LB: Well I had never done it. So it was a great challenge to me as an actor to find her (Mrs. Robinson) every day.
AM: Is that what makes The Graduate different than working on The Sopranos?
LB: Well it's the live audience that is the big thrill ... . It's great! Boston has been very receptive and I am sure Chicago will be. It's a sophisticated play and people are getting it and enjoying themselves and I am happy about that. And people are really receptive to Mrs. Robinson.
AM: Was their any reservation in portraying such an iconic character?
LB: As an actor you bring who you are and what you are and how you are to any role. So it's my version of Mrs. Robinson. I do believe she is an American icon. She is a complicated character. What I think drew me to her was that (she) was really opposite Dr. Melfi. That was fun for me. Where I think Dr. Melfi is very suppressed, Mrs. Robinson is not.
AM: The recent controversy over Janet Jackson's breast at the Superbowl seems mild compared to what you do night after night onstage. Was it a big decision to do a show that requires you to take off all of your clothes every night?
LB: No, I think it is really well done. It is very well woven into the script, this seducement and who she is to Benjamin, the younger man.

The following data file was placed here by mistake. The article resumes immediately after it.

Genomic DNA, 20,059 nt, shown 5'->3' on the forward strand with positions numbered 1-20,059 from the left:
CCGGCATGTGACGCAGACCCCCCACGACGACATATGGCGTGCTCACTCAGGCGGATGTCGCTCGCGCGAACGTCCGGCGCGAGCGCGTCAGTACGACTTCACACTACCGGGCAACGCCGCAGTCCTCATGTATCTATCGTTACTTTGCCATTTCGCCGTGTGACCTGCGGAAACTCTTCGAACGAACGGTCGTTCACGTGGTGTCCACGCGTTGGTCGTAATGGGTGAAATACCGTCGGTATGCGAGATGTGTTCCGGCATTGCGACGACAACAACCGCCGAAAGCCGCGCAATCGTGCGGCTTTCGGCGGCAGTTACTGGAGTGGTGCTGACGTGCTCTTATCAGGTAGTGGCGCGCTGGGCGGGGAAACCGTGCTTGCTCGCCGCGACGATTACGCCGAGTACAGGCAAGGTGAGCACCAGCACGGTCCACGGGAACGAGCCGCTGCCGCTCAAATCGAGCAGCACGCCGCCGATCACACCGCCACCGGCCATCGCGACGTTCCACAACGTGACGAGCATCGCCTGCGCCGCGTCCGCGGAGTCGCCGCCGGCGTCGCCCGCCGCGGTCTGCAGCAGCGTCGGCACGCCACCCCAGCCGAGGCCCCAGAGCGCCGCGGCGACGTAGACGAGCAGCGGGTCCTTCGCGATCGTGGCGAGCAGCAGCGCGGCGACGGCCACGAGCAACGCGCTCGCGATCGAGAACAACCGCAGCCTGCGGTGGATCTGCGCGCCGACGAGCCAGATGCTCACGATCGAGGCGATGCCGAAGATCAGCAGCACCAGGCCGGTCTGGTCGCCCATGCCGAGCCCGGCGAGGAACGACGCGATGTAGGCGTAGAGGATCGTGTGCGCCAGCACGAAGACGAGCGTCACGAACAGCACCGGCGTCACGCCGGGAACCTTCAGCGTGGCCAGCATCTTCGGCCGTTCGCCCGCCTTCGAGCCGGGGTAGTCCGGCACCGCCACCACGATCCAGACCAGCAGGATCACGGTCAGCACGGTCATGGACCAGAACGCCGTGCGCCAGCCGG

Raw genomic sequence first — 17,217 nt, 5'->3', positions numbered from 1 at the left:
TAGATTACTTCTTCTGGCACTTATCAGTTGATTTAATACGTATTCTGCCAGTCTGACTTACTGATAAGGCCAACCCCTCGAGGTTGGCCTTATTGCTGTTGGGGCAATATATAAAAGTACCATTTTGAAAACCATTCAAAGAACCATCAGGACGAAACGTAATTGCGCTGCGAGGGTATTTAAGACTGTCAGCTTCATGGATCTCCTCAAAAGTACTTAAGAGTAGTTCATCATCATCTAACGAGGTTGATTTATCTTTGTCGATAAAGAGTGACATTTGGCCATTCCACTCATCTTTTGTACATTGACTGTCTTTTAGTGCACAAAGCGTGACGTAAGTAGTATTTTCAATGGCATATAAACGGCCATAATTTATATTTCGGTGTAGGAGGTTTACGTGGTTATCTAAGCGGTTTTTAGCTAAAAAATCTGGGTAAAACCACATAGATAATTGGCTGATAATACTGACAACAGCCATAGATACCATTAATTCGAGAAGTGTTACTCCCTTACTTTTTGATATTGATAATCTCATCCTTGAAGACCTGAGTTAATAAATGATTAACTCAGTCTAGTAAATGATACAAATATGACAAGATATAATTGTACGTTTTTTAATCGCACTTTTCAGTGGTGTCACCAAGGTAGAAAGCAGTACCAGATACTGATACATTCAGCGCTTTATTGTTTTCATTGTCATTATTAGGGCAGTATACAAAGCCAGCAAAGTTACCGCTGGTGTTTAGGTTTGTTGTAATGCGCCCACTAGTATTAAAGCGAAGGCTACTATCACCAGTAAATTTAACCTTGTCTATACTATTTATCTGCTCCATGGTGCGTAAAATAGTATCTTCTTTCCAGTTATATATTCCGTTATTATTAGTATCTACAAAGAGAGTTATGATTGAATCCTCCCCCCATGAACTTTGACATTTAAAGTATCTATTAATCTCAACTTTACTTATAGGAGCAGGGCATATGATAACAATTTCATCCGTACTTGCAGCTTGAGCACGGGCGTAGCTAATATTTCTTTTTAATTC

AM: Is there a huge difference in doing nudity on stage compared to in a film?
LB: I think it is much more uncomfortable on the big screen or on TV than it is here. Because you're touching and kissing and things like that and that is not what goes on onstage with Mrs. Robinson.
AM: With physical intimacy it is harder to muster (the courage).
AM: Also there are people around with both. The illusion on film is that there are just two people alone but there are all sorts of sound and lighting people.
LB: Absolutely. And also to create that atmosphere of being alone, two people, is a whole different thing, a whole different beast.
AM: Well there is a rumor that Dr. Melfi is going to have a bit of an understanding with what you are doing onstage. That there may be some suggestive (explicit) intimacy for her this year on The Sopranos' (Gossip is that there is some sex in Dr. Melfi's future.)
AM: (laughing) So I'll just entice people that you have already indicated a HUGE Tony Soprano / Dr. Melfi episode at the top of this new season. Tune in March 7 on HBO. So if 2005 is the last season of Sopranos, are you interested in doing another series or film (work), or have you gotten the theatre bug?
LB: I would like to do it (theatre work) again. There is no doubt in my mind that if the right role comes I will jump on it … I have Sopranos coming out this year and then we are going to do one more season in 2005 and I think David Chase, the writer and creator, really did this last season for us, the actors, so we didn't have too much of a withdrawal.
AM: Well thank goodness, neither will we as an audience.
The Graduate, based on the 1967 Oscar-winning film, starring Lorraine Bracco comes to Chicago's Shubert Theatre Feb. 24 thru March 14; (312) 902-1400, www.ticketmaster.com or stop by the Shubert box office.